Sen. Dodd kicks off campaign with rally


HARTFORD, Conn. (AP) – Sen. Chris Dodd told a rally in his home state Friday that his experience and an urgent need for change in the White House are the driving factors behind his bid for the presidency, a race that has already drawn a crowded field.

The 62-year-old Democrat addressed dozens of supporters in the historic Old State House in downtown Hartford shortly before leaving on a swing through New Hampshire.

A Senate veteran of 26 years, Dodd said because of his experience he’s ready to lead from the first day in office.

“I believe experience is going to matter. We can’t afford four more years of on-the-job training in the oval office,” said Dodd, standing in front of a painting of George Washington. “We need an American president who is ready to lead from day one, and I am. And I’m ready to lead this country and with your help I will.”

Dodd, who officially announced his candidacy last week, enters a growing Democratic field overshadowed by two likely, well-known candidates – Sens. Hillary Rodham Clinton of New York and Barack Obama of Illinois, who formed an exploratory committee this week.

Outgoing Iowa Gov. Tom Vilsack has already announced his candidacy, as have former North Carolina Sen. John Edwards and Ohio Rep. Dennis Kucinich. Sens. John Kerry of Massachusetts and Joe Biden of Delaware and New Mexico Gov. Bill Richardson also are considering a run.

Dodd brushed aside questions about being little known outside Connecticut.

“The important thing is here, there’s 12 months to go,” he told reporters after the speech.

He said primary voters are willing to consider all the candidates.

Supporters at Friday’s rally, including many of the state’s top Democrats, said they believe Dodd has a good chance, despite the large number of expected candidates for 2008.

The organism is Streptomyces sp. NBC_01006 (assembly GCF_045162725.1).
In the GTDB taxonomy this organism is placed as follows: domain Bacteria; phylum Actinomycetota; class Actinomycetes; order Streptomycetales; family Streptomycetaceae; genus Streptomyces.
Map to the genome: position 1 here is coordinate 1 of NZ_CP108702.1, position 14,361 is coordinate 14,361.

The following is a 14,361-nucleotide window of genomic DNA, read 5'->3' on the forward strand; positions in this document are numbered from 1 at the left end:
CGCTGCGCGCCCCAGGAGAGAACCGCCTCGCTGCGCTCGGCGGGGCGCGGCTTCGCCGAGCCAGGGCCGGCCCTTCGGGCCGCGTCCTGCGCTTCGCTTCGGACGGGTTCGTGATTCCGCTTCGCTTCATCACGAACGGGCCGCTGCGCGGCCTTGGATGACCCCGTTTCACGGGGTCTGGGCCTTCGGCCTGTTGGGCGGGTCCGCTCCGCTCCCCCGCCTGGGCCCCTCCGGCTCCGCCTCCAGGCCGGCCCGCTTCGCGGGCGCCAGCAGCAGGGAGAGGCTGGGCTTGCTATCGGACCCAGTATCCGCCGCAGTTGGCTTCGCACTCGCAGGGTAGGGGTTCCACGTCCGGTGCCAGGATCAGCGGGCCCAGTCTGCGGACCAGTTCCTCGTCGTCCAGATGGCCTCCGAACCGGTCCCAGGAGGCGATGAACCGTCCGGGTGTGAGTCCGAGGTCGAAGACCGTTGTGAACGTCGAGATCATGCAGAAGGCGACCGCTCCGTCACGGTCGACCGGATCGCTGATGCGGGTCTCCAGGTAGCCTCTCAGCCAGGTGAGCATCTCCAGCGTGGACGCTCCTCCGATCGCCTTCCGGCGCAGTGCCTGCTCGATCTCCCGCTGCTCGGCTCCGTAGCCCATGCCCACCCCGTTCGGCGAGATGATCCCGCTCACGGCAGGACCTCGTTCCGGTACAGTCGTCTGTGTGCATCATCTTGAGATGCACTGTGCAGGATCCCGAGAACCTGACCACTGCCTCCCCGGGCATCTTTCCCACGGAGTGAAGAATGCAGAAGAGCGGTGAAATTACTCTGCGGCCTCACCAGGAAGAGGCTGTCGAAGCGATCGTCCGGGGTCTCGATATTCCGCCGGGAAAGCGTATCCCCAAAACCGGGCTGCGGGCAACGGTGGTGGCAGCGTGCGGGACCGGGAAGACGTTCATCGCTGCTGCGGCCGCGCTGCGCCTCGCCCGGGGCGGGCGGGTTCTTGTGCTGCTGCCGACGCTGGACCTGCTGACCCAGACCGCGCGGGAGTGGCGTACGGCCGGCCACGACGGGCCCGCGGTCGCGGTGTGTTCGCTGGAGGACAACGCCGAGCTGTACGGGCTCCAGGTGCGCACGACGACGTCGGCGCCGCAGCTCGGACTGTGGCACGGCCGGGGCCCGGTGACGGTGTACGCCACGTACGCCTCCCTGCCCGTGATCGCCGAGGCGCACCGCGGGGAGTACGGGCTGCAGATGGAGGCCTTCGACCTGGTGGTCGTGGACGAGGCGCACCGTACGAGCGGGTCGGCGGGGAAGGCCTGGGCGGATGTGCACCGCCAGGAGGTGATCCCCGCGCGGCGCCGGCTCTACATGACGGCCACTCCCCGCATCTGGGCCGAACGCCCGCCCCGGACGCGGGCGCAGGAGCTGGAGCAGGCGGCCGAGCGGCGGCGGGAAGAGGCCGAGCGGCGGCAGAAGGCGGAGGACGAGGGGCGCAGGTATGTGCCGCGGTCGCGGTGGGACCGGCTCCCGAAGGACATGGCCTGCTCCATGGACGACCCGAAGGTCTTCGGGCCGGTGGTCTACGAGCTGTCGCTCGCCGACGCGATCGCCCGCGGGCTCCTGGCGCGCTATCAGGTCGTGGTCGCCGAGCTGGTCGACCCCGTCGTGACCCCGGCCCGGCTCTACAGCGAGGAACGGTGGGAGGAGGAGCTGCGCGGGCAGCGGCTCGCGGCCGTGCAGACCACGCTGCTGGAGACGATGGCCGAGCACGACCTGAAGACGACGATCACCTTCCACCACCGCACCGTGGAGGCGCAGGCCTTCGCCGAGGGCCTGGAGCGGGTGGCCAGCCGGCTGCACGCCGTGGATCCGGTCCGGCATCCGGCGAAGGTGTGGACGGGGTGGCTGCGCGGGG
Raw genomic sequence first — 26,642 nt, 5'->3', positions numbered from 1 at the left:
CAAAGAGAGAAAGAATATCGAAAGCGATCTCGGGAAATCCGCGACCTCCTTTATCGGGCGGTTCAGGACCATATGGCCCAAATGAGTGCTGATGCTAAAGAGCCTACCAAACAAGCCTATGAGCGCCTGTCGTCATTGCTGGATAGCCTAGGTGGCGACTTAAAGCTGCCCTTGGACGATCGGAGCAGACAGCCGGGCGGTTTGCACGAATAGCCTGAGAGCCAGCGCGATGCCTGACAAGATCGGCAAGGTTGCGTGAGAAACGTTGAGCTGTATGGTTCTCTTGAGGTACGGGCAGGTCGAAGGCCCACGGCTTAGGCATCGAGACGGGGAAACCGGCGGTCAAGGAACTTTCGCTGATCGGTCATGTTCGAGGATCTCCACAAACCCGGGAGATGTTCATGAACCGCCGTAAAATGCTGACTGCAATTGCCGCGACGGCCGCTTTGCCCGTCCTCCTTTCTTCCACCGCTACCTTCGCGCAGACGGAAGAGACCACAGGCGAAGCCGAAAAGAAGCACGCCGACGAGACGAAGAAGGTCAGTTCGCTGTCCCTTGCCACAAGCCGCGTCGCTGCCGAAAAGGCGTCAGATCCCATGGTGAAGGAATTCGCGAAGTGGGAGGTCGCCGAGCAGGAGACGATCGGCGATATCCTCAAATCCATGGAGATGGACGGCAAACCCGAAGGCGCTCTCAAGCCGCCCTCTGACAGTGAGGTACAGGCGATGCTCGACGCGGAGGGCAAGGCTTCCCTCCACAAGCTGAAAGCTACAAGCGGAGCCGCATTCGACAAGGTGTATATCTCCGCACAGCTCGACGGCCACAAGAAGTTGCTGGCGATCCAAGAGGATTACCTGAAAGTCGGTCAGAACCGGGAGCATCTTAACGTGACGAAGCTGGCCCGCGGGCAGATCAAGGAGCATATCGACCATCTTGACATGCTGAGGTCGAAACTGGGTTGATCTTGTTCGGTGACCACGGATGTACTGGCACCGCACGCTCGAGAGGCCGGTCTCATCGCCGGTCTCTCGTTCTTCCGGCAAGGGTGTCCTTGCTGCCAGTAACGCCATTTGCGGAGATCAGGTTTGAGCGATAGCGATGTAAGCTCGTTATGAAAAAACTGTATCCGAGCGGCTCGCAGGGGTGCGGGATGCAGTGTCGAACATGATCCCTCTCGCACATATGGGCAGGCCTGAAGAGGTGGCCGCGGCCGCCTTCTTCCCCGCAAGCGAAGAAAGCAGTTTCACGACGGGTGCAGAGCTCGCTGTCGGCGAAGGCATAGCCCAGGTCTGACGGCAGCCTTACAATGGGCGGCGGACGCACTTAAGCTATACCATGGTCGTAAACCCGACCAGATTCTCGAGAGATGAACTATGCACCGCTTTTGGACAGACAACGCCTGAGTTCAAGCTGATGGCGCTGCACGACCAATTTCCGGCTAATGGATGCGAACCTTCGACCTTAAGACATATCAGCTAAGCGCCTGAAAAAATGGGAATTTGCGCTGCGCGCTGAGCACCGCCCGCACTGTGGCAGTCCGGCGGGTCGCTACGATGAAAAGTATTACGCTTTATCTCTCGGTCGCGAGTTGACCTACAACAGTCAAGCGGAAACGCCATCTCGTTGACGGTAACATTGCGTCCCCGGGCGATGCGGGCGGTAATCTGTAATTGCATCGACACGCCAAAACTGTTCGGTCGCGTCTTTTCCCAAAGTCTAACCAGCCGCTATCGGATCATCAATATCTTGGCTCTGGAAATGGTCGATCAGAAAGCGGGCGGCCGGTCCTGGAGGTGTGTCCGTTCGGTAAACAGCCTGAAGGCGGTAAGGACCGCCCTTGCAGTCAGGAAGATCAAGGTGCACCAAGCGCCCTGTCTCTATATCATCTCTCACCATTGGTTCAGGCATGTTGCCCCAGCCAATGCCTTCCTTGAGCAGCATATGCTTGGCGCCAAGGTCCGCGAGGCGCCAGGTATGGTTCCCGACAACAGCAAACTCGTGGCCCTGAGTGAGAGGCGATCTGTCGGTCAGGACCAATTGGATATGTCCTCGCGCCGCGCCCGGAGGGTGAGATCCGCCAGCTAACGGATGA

“Our experience, our values tell us there is only one candidate in the race with the experience, intelligence and passion to take on that fight and win the presidency,” said U.S. Rep. Rosa DeLauro, D-Conn., who introduced Dodd and his family.

Dodd and his wife Jackie Marie Clegg, have two daughters, ages 5 and 22 months.

Throughout his decades-long career in Washington, the Connecticut senator has forged strong ties with labor unions, championed fiscal accountability for corporations and championed education and other children’s issues. This month, he became chairman of the influential Senate Banking Committee and is a senior member of the Foreign Relations Committee.

In his speech Friday, Dodd reiterated the need to begin withdrawing troops from Iraq.

“We should be winding down in Iraq,” Dodd said. “The government of Iraq and the people of Iraq need to take responsibility for their own futures.”

Dodd, a senior member of the Senate Foreign Relations Committee, said he plans to seek support next week for his plan to cap the number of troops in Iraq to block President Bush’s planned troop surge. He said it’s a more meaningful step than the proposed Senate Democratic resolution declaring that the increase is “not in the national interest of the United States.

“I think it’s terribly wrong to send 20,000 more young Americans to Baghdad,” Dodd said.

He voted in 2002 to authorize military intervention in Iraq, but has become an outspoken critic of the war and he now calls his vote a mistake. It’s in sharp contrast to the position taken by U.S. Sen. Joe Lieberman, I-Conn., who supports additional troops.

Lieberman has avoided endorsing Dodd. While Dodd supported Lieberman during his bruising primary last year, he later switched to support Greenwich millionaire Ned Lamont in the general election.

Lamont attended the rally Friday.

In 1974, Dodd was elected to the House at the age of 30, part of a Democratic tide after the Watergate scandal and President Nixon’s resignation. His father, Thomas Dodd, served as a senator for two terms.

His supporters said that Dodd, strongly popular in Connecticut throughout his political career, has what it takes to win over the rest of America.

“I think once he’s out there and people see him in action, they’ll be impressed,” said state Rep. Chris Donovan, D-Meriden.

“I think he’s probably the solution. I think he’s the solution for the Democrats,” said Gina Russell Tracy, a playwright from Guilford who attended Friday’s rally. “He may seem like an underdog now. He may seem like the top dog later.”

AP-ES-01-19-07 2049EST